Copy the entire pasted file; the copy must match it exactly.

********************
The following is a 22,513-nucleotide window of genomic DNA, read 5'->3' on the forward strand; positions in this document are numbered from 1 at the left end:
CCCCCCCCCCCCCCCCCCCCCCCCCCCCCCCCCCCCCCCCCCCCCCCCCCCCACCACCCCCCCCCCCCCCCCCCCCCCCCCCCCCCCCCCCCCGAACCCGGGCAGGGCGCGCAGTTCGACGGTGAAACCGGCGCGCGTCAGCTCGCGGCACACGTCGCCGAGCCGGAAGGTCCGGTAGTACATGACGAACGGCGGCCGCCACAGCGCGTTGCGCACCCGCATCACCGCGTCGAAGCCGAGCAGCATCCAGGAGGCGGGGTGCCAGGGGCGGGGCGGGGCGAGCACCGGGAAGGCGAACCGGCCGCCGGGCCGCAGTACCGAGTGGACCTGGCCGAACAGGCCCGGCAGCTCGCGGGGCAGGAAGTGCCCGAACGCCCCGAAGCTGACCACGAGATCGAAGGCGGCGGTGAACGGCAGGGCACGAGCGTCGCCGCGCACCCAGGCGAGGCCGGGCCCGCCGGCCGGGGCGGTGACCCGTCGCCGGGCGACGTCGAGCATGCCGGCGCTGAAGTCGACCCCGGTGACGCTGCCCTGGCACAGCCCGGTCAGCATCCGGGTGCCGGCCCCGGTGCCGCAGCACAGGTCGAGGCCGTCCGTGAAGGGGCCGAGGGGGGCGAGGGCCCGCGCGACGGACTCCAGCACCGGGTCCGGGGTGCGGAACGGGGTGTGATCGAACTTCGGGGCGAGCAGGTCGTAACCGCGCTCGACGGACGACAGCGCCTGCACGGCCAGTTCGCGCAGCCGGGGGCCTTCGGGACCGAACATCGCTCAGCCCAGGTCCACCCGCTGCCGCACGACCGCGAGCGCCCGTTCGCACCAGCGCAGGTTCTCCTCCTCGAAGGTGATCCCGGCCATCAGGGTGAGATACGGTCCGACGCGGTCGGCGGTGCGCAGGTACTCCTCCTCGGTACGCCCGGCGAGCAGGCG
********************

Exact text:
The following is a 22,513-nucleotide window of genomic DNA, read 5'->3' on the forward strand; positions in this document are numbered from 1 at the left end:
CCCCCCCCCCCCCCCCCCCCCCCCCCCCCCCCCCCCCCCCCCCCCCCCCCCCACCACCCCCCCCCCCCCCCCCCCCCCCCCCCCCCCCCCCCCGAACCCGGGCAGGGCGCGCAGTTCGACGGTGAAACCGGCGCGCGTCAGCTCGCGGCACACGTCGCCGAGCCGGAAGGTCCGGTAGTACATGACGAACGGCGGCCGCCACAGCGCGTTGCGCACCCGCATCACCGCGTCGAAGCCGAGCAGCATCCAGGAGGCGGGGTGCCAGGGGCGGGGCGGGGCGAGCACCGGGAAGGCGAACCGGCCGCCGGGCCGCAGTACCGAGTGGACCTGGCCGAACAGGCCCGGCAGCTCGCGGGGCAGGAAGTGCCCGAACGCCCCGAAGCTGACCACGAGATCGAAGGCGGCGGTGAACGGCAGGGCACGAGCGTCGCCGCGCACCCAGGCGAGGCCGGGCCCGCCGGCCGGGGCGGTGACCCGTCGCCGGGCGACGTCGAGCATGCCGGCGCTGAAGTCGACCCCGGTGACGCTGCCCTGGCACAGCCCGGTCAGCATCCGGGTGCCGGCCCCGGTGCCGCAGCACAGGTCGAGGCCGTCCGTGAAGGGGCCGAGGGGGGCGAGGGCCCGCGCGACGGACTCCAGCACCGGGTCCGGGGTGCGGAACGGGGTGTGATCGAACTTCGGGGCGAGCAGGTCGTAACCGCGCTCGACGGACGACAGCGCCTGCACGGCCAGTTCGCGCAGCCGGGGGCCTTCGGGACCGAACATCGCTCAGCCCAGGTCCACCCGCTGCCGCACGACCGCGAGCGCCCGTTCGCACCAGCGCAGGTTCTCCTCCTCGAAGGTGATCCCGGCCATCAGGGTGAGATACGGTCCGACGCGGTCGGCGGTGCGCAGGTACTCCTCCTCGGTACGCCCGGCGAGCAGGCG